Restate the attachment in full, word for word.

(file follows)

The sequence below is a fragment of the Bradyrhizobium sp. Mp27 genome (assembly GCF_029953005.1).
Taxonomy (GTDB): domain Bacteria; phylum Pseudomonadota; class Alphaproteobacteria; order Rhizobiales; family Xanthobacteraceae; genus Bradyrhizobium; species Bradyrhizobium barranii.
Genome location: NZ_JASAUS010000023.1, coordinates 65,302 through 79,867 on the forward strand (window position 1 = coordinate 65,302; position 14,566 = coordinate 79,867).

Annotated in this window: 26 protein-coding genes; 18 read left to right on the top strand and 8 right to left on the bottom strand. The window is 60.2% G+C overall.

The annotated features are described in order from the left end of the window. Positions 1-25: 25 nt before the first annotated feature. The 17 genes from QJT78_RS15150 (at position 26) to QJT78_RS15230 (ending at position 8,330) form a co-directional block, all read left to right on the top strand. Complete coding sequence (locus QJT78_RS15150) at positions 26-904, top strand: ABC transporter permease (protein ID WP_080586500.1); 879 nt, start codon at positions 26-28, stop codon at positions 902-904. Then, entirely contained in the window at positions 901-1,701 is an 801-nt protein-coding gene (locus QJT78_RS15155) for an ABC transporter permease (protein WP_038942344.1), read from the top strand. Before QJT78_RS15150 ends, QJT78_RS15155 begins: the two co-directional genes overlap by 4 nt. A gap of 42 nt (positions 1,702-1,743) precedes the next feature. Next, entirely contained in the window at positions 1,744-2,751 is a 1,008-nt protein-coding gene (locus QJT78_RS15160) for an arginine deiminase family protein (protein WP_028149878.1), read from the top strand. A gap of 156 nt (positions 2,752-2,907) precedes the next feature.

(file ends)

The sequence below is a fragment of the Bradyrhizobium sp. Mp27 genome (assembly GCF_029953005.1).
Taxonomy (GTDB): domain Bacteria; phylum Pseudomonadota; class Alphaproteobacteria; order Rhizobiales; family Xanthobacteraceae; genus Bradyrhizobium; species Bradyrhizobium barranii.
Genome location: NZ_JASAUS010000023.1, coordinates 65,302 through 79,867 on the forward strand (window position 1 = coordinate 65,302; position 14,566 = coordinate 79,867).

Annotated in this window: 26 protein-coding genes; 18 read left to right on the top strand and 8 right to left on the bottom strand. The window is 60.2% G+C overall.

The annotated features are described in order from the left end of the window. Positions 1-25: 25 nt before the first annotated feature. The 17 genes from QJT78_RS15150 (at position 26) to QJT78_RS15230 (ending at position 8,330) form a co-directional block, all read left to right on the top strand. Complete coding sequence (locus QJT78_RS15150) at positions 26-904, top strand: ABC transporter permease (protein ID WP_080586500.1); 879 nt, start codon at positions 26-28, stop codon at positions 902-904. Then, entirely contained in the window at positions 901-1,701 is an 801-nt protein-coding gene (locus QJT78_RS15155) for an ABC transporter permease (protein WP_038942344.1), read from the top strand. Before QJT78_RS15150 ends, QJT78_RS15155 begins: the two co-directional genes overlap by 4 nt. A gap of 42 nt (positions 1,702-1,743) precedes the next feature. Next, entirely contained in the window at positions 1,744-2,751 is a 1,008-nt protein-coding gene (locus QJT78_RS15160) for an arginine deiminase family protein (protein WP_028149878.1), read from the top strand. A gap of 156 nt (positions 2,752-2,907) precedes the next feature.